Mr Cheok Cheng Ann, 65, is blind and has memorised the precise points on an ATM touch screen near his Katong home.
“I have to learn the positions by heart and be very careful when pressing the buttons for a transaction, or I could make a mistake,” he said.
A “talking” ATM in Upper Thomson will now make the process of banking slightly easier for him – and other visually impaired people.
Launched yesterday, the Standard Chartered Bank ATM with an audio function allows visually impaired customers to perform banking transactions, including withdrawing cash and checking bank balances.
After trying it out yesterday, Mr Cheok, who is married with three sons, said the ATM was extremely easy to use, though he is unlikely to use it daily since it is located too far from his home.
“It makes life so much easier. It has become like child’s play,” said Mr Cheok, who sells fertilisers from his home.
The audio guide begins when customers plug their personal earphones or those provided at the bank into the ATM.
They can then listen to an automated voice that will guide them through their banking options.
Users select options using a number pad without having to navigate the touch screen, and may choose to have a blacked-out screen for privacy.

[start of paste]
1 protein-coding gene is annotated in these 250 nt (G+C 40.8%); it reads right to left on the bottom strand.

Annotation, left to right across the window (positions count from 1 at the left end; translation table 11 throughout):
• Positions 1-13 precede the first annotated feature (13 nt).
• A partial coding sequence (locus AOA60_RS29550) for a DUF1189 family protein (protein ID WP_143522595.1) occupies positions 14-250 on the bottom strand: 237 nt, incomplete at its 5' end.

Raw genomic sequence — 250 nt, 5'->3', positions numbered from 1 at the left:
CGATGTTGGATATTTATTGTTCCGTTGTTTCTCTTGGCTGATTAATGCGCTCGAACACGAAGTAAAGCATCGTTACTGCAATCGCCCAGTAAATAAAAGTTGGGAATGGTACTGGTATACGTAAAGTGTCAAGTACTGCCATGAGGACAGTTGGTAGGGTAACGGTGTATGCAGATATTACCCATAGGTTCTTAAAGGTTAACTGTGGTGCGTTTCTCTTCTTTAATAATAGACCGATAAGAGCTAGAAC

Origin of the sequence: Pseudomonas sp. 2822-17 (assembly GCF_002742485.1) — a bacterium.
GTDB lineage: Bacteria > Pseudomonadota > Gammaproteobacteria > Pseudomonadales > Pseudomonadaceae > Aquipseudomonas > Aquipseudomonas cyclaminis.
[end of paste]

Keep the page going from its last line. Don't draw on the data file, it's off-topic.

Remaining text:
Similar ATMs equipped with audio options are already available in countries including the United States, India and China. In Singapore, visually impaired people say they do most of their banking over the phone or on the Internet. Others enlist the help of friends and family when they need to use ATMs.
It is unclear how many people here are visually impaired. The Singapore Association of the Visually Handicapped (SAVH) has about 3,300 members.
The new ATM is located at the StanChart branch in Upper Thomson, near SAVH in Toa Payoh.
StanChart said it had taken in recommendations from the association in planning the features of the ATM. The bank plans to introduce two more such ATMs in the future.
SAVH president Phillip Lee said he was appreciative of the bank’s effort to design an ATM specially for the visually handicapped.
“This will allow our clients to become more independent and make banking convenient for them… We hope that more of such ATMs will be installed across Singapore.”
Mr Dennis Khoo, StanChart’s head of consumer banking in Singapore, said the ATM was a way for the bank to be more inclusive and to give visually impaired customers better access to their bank accounts.
Other banks, including DBS Bank, have tactile keypads but do not offer audio guides at their ATMs.
Ms Serene Ng, 43, a Yishun resident who is visually impaired, tested the ATM yesterday and said such ATMs would encourage her to be more independent.
“Previously, I would only head to the ATM with my husband so he can help me. I can’t see people behind me so I’m a little cautious.”
This article was first published in The Straits Times